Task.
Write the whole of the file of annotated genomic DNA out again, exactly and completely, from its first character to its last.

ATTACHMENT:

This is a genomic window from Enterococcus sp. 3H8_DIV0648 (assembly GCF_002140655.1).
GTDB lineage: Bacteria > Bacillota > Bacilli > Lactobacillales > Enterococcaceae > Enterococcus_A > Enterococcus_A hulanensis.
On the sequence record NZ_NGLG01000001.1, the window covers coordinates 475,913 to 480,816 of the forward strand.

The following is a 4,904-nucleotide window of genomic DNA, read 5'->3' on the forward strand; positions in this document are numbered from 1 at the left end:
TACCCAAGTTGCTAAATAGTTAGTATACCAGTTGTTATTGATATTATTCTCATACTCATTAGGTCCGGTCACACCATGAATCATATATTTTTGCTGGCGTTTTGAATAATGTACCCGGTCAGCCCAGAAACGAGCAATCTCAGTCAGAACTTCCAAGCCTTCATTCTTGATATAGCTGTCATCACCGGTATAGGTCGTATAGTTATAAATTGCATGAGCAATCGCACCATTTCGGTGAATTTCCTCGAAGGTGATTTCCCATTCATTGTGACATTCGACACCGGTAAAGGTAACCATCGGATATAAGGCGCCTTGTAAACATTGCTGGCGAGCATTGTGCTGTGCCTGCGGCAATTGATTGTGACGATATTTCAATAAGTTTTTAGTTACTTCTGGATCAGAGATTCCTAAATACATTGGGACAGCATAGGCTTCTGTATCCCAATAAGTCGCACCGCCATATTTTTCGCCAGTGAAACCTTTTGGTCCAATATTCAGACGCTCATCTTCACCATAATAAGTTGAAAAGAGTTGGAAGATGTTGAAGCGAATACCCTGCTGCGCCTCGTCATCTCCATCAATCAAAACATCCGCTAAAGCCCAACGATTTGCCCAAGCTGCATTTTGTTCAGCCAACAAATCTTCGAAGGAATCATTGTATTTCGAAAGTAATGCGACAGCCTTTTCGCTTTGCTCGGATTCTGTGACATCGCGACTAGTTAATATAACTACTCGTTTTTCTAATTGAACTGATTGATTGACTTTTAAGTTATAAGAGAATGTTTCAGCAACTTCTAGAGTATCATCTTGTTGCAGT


This is a genomic window from Enterococcus sp. 3H8_DIV0648 (assembly GCF_002140655.1).
GTDB lineage: Bacteria > Bacillota > Bacilli > Lactobacillales > Enterococcaceae > Enterococcus_A > Enterococcus_A hulanensis.
On the sequence record NZ_NGLG01000001.1, the window covers coordinates 475,913 to 480,816 of the forward strand.

The following is a 4,904-nucleotide window of genomic DNA, read 5'->3' on the forward strand; positions in this document are numbered from 1 at the left end:
TACCCAAGTTGCTAAATAGTTAGTATACCAGTTGTTATTGATATTATTCTCATACTCATTAGGTCCGGTCACACCATGAATCATATATTTTTGCTGGCGTTTTGAATAATGTACCCGGTCAGCCCAGAAACGAGCAATCTCAGTCAGAACTTCCAAGCCTTCATTCTTGATATAGCTGTCATCACCGGTATAGGTCGTATAGTTATAAATTGCATGAGCAATCGCACCATTTCGGTGAATTTCCTCGAAGGTGATTTCCCATTCATTGTGACATTCGACACCGGTAAAGGTAACCATCGGATATAAGGCGCCTTGTAAACATTGCTGGCGAGCATTGTGCTGTGCCTGCGGCAATTGATTGTGACGATATTTCAATAAGTTTTTAGTTACTTCTGGATCAGAGATTCCTAAATACATTGGGACAGCATAGGCTTCTGTATCCCAATAAGTCGCACCGCCATATTTTTCGCCAGTGAAACCTTTTGGTCCAATATTCAGACGCTCATCTTCACCATAATAAGTTGAAAAGAGTTGGAAGATGTTGAAGCGAATACCCTGCTGCGCCTCGTCATCTCCATCAATCAAAACATCCGCTAAAGCCCAACGATTTGCCCAAGCTGCATTTTGTTCAGCCAACAAATCTTCGAAGGAATCATTGTATTTCGAAAGTAATGCGACAGCCTTTTCGCTTTGCTCGGATTCTGTGACATCGCGACTAGTTAATATAACTACTCGTTTTTCTAATTGAACTGATTGATTGACTTTTAAGTTATAAGAGAATGTTTCAGCAACTTCTAGAGTATCATCTTGTTGCAGT